Neck, shoulder, back, and hip pain is one of the most common health issues among people today, as the majority of the population works office jobs that involve a lot of sitting, hunching, and generally bad posture. Not to mention the growing popularity of traveling via planes, meaning many people can't get away from a sore neck.
However, never fear! As there are several high-quality pillows to choose from designs specifically to help fight off neck pain.
First and foremost, Saatva remains the undefeated champion. Their graphite-infused memory foam pillow is designed to perfectly mold around your head and neck to provide support for your entire spine, no matter the position you like to sleep in.
If materials used are an important deciding factor to you, rest assured, as not many pillows use such high-quality organic cotton and 100% CertiPUR-US memory foam. In addition, the pillow is infused with cooling gel, allowing your body to stay at an optimal temperature while you sleep.
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If you’re a proud side sleeper, you might be interested in pillows designed specifically with you in mind. One such example - the Layla pillow. One thing that has this pillow stand out is just how soft it is. No wonder - it’s stuffed with a mixture of shredded memory foam and kupak tree fibers.
With this pillow, you can forget uncomfortable pressure on your neck at night, as it truly feels like sleeping on a cloud! In fact, if you would like to bring your pillow on board with you but don’t know exactly how to sleep on a plane with a regular pillow, worry not - Layla will make sure you sleep like a baby all throughout the flight.
Did you know?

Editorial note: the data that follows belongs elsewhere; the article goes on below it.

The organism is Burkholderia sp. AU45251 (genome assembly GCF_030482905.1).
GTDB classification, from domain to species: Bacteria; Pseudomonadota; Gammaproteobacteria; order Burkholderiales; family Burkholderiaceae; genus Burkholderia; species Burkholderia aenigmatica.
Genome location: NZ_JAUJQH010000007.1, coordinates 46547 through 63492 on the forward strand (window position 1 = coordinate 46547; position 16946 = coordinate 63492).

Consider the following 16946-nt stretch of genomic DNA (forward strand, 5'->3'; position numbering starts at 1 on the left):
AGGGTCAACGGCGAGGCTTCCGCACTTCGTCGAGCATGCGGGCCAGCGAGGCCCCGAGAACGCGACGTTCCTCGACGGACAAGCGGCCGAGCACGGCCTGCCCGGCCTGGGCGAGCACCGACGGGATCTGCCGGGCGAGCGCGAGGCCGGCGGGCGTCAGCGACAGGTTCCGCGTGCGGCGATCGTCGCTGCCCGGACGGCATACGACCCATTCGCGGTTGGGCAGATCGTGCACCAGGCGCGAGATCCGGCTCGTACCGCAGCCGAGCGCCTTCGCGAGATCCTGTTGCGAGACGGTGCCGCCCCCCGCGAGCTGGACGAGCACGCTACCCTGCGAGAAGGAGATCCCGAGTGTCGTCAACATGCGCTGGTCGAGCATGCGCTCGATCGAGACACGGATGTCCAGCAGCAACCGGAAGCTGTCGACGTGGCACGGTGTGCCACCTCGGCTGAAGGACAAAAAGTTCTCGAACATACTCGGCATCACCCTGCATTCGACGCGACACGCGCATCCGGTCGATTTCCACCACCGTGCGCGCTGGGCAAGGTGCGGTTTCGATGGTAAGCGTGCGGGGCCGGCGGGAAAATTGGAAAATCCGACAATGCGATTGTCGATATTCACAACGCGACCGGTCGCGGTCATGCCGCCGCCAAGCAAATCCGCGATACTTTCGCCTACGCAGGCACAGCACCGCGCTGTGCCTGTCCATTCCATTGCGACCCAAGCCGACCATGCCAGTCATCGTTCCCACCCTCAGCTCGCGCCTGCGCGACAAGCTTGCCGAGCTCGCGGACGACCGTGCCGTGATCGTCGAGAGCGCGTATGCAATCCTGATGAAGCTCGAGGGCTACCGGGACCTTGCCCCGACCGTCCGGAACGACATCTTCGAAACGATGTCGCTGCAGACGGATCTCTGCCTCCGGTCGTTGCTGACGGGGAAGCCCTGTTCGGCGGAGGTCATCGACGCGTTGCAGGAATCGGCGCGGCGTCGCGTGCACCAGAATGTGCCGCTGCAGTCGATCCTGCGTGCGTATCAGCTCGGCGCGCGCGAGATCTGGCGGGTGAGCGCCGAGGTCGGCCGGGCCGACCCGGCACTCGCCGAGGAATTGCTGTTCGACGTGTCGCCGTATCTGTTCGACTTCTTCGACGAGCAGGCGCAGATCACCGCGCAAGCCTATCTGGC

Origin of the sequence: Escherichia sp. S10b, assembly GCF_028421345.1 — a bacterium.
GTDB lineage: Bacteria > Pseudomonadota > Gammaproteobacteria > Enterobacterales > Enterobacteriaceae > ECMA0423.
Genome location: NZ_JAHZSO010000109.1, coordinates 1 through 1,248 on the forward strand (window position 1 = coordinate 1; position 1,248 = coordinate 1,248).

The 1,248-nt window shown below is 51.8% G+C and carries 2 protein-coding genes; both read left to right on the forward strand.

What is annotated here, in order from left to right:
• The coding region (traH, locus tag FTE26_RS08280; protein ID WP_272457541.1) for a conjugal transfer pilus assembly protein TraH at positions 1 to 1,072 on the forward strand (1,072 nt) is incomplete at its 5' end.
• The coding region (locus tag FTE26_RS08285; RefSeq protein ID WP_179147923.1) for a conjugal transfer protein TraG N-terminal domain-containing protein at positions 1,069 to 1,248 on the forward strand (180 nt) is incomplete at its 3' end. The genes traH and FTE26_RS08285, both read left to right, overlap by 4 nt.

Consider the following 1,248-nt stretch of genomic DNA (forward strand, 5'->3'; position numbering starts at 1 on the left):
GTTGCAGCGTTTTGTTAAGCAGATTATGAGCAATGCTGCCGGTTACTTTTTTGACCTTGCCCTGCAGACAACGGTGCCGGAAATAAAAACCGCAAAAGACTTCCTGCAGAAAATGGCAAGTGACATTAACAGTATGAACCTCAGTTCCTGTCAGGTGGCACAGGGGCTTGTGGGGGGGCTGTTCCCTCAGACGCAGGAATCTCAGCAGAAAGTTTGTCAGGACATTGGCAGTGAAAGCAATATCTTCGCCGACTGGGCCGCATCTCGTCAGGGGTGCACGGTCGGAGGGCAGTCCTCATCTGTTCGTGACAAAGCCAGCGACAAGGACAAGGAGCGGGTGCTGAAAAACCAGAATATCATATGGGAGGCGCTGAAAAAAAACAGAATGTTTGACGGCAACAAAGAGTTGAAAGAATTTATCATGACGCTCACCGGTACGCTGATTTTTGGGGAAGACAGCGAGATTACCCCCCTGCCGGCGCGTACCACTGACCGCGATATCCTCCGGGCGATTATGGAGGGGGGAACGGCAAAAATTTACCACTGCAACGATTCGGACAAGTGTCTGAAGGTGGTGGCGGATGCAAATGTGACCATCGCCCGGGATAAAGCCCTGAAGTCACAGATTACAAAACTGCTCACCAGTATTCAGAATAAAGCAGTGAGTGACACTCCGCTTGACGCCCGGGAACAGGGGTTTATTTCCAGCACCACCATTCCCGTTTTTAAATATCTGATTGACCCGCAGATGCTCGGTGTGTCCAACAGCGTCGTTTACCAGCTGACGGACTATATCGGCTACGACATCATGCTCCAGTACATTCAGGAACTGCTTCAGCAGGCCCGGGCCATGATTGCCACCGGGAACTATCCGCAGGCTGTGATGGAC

Have you ever wondered which mattresses are approved as the best for sleep?See & compare TOP mattresses side by side
Memory foam, fiber filling… These are all familiar and recommended by many pillow variations. That being said, some people are looking to try something new. Some pizzazz, if you will. Well, the Purple Pillow is as innovative as they come, using their trademarked Smart Comfort Grid technology, also featured in their best-seller mattresses.
As mentioned previously, the temperature is very important for high-quality sleep after a long flight home from your vacation. Well, you can forget flipping your pillow over several times during the night just to get to the cool side, because Purple is designed to keep you from overheating all throughout the night, no matter the weather or time of year.
High-quality pillows are important to everyone, but especially to those who spend a significant amount of time in the sky. Neck pain can creep up on you seemingly out of nowhere, and sometimes your neck pillow could use some backup back home.
The three pillows mentioned above are the cream of the crop, but if you would like to see what other options are out there, you can always check out our list of the top pillows for neck pain.
Or, browse some of the best pillows currently available.
Wondering how to sleep on a plane pretty much comes with the territory of flying. Crammed spaces, uncomfortable seats that don’t always recline, and so many noises that eventually blend together all keep us from snoozing while in the sky.
That being said, there are many ways you can help yourself relax and drift off to la-la-land. From over-the-counter sleeping aids to traveling essentials such as neck pillows and earplugs, there really is something out there to fit everyone’s needs.
One such hack is preparing your body to sleep at the time of your flight by starting to slowly shift your sleep pattern before the trip. And of course, you can never forget your neck, tired from fighting gravity while you’re trying to figure out how to sleep on a plane.
Treat yourself to a high-quality pillow designed to alleviate neck pain and forget the weeks of aches and pains trying to recover from sleeping in a plane seat.
To sum everything up, cracking the code of how to sleep on a plane can take some time, but it is definitely possible. Just try to fight off Mr. Sandman for the first and last few minutes of your flight - your eardrums will surely thank you!
Thank you for flying through this article and we wish you sweet travels and pleasant dreams!
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2. Sarkar M, Niranjan N, Banyal PK. 'Mechanisms of hypoxemia [published correction appears in Lung'
3. Eileen McNeely, John Spengler, Jean Watson 'Health Effects of Aircraft Cabin Pressure In Older and Vulnerable Passengers. Airliner Cabin Environment Research (ACER)'
4. Kawada T, Suzuki S. 'Sleep induction effects of steady 60 dB (A) pink noise.'